Ustad Sayyaf is an extraordinary man. Tall, very imposing in appearance. He holds a Masters in religion from Al-Azhar University in Cairo and was a professor in Kabul University when he became an activist in the Ikhwan al-Muslimin along with Gulbuddin Hekmatyar and Burhanuddin Rabbani. The communists imprisoned him but he probably got reprieve, having been a distant relative of Hafizullah Amin, the dreaded PDPA leader. Anyway, he found his way to Peshawar and plunged into the jihad against the Soviet intervention. The rest is history.
I had taken pains to shed any residues of prejudice within me that he was a staunch Wahhabi. Over time, I had collected as much information about him from the Afghan émigré community in Delhi as I could before I set out on that uncertain mission with so many imponderables. Therefore, I somehow had the feeling that I knew the man that I was talking to.
The "familiarity" indeed helped as I could warm up in no time and I could sense I was "entrapping" the Ustad's attention and coaxing him to take a detour with me away from the obsessive concerns of the jihad, along the untrodden paths of a conversation where I could broadly hope to set the direction and the tempo. We talked of Islam, Muslims in India, Babri Masjid He was remarkably well informed. I tried as best as I could to satiate his hunger for news about Hindoostan.
And we soon found ourselves talking about my home state of Kerala. I told him how achingly beautiful that part of India was, its numerous rivers and backwaters, its lagoons and the lazy coastline, its tea gardens enveloped in mist. Nothing enchants an Afghan as much as the sea. Soon I ended up talking about the Moplas of Malabar. He laughed in great mirth, shaking his imposing body when I speculated how the Arab traders would have got stranded on the Malabar coast with the advent of monsoon and how utterly lonely and love-struck he would have been to take a local woman or two, and what an irresistible backdrop the tropical rain provides for lovers deep in love.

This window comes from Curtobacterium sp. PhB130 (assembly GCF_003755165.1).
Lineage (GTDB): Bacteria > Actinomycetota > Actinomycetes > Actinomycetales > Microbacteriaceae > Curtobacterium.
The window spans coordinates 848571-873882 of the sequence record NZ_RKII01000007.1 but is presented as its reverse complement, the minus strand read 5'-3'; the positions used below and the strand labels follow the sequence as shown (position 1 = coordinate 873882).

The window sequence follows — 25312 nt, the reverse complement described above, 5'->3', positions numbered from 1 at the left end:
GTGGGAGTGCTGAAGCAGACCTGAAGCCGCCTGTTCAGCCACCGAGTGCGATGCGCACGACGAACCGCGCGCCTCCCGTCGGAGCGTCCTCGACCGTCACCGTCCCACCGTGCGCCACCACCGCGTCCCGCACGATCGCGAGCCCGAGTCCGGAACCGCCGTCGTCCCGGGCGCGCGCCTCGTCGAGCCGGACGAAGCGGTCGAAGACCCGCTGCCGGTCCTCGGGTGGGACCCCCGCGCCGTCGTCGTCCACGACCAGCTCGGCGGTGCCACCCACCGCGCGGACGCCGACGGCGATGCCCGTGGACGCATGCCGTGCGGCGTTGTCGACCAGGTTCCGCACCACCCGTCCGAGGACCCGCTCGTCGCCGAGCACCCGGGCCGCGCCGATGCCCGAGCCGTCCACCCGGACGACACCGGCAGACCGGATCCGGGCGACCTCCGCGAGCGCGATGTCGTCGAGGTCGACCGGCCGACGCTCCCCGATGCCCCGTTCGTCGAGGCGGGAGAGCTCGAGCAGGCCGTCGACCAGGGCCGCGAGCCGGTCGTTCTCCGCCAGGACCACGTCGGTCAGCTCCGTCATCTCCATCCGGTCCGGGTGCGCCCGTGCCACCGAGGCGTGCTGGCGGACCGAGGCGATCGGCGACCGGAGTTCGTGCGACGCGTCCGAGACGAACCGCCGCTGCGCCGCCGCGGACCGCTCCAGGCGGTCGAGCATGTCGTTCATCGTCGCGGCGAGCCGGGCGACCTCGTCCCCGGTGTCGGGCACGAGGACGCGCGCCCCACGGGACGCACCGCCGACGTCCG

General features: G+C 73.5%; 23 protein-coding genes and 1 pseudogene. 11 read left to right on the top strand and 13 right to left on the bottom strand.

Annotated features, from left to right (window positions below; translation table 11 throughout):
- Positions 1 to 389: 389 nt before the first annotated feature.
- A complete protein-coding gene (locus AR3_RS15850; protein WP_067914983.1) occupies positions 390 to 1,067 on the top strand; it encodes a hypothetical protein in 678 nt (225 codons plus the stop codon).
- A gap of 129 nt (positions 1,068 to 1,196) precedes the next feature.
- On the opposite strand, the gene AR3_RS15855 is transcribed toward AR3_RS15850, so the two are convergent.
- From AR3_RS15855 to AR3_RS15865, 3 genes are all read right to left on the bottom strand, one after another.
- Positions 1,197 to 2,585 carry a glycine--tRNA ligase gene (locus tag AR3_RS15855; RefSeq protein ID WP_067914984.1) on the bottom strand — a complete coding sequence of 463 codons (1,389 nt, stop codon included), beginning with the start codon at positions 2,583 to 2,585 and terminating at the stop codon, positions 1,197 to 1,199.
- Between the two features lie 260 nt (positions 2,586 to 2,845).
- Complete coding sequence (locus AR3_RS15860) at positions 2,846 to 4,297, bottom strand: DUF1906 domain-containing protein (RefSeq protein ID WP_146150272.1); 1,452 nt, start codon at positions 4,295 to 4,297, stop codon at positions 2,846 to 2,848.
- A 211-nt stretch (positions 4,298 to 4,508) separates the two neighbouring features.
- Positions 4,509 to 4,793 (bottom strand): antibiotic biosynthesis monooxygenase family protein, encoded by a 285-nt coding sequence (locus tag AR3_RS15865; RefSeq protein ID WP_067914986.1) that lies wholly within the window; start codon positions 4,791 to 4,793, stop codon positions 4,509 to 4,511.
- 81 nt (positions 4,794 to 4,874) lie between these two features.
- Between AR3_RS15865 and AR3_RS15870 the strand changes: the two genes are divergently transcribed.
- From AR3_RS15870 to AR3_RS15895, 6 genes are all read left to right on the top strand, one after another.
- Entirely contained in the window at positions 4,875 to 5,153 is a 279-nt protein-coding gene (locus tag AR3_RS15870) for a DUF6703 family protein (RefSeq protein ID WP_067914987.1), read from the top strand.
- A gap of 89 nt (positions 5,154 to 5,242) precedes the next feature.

Soon, the Mujahideen who were outside began to get curious and began coming into the hall to listen to our conversation. And I just took off seizing that incredible opportunity to have a house full of incorrigible Wahhabis as my captive audience. In no time, the Ustad ordered a feast and we all ate with our hands out of a common plate, as is the Afghan custom, served with mutton pilav with raisins, drowning it with lots of black tea.
I had spent over two hours with him already and it was early afternoon. The sun was getting weak and I thought it was time to leave so as to reach Massud's territory before it got dark. The Ustad walked with me to the courtyard outside. Then, as he embraced, he bowled me over completely with his final words that I will carry to the end of life as one of the best remarks I ever heard from an interlocutor in my entire 30-year diplomatic career. Ustad said: "Inshah Allah, this war will end soon. And I hope you can arrange for me a visit to Malabar."
My thoughts raced back in time as I saw the news reports today that Sayyaf may be Afghan president Hamid Karzai's first choice as the speaker of the new Afghan parliament. Karzai is making a shrewd choice.
Sayyaf is at once the perfect bridge Karzai needs to reach out extensively in the Islamic world and Pakistan. Sayyaf is a rallying point for the Mujahideen constituency and a figurehead in Kabul who can stem the deepening Pashtun alienation. Having been a leader of the Islamist movement, he also has close links with Rabbani who heads Karzai's High Council for Peace, which is entrusted with the onerous task of reconciling the Taliban.
Most important, Jalaluddin Haqqani was at one time an Ittehad commander in the 1980s -- that is, until the Americans advised him to provide shelter to an Arab fugitive by name Osama bin Laden. In sum, Sayyaf is the ideal man to reconcile Jalaluddin with the upcoming peace process.
Of course, Karzai is taking a big gamble as Washington will be appalled that a man who is famous for his Islamist nationalism and has never bothered to hide his visceral hatred toward the US is figuring in the highest echelons of the Afghan leadership structure at this crucial juncture of the war.
Indeed, this dramatic turn to events was bound to happen at some point in the nine-year old war. Afghan history is repeating. Nationalist fervour is cascading in Afghanistan and the US ought to read the writing on the wall and vacate the military occupation as quickly as possible.
From now on, it will be extremely treacherous ground for the US forces in Afghanistan, and if there is any doubt as to how treacherous it can get in those tangled mountains, ask Britain.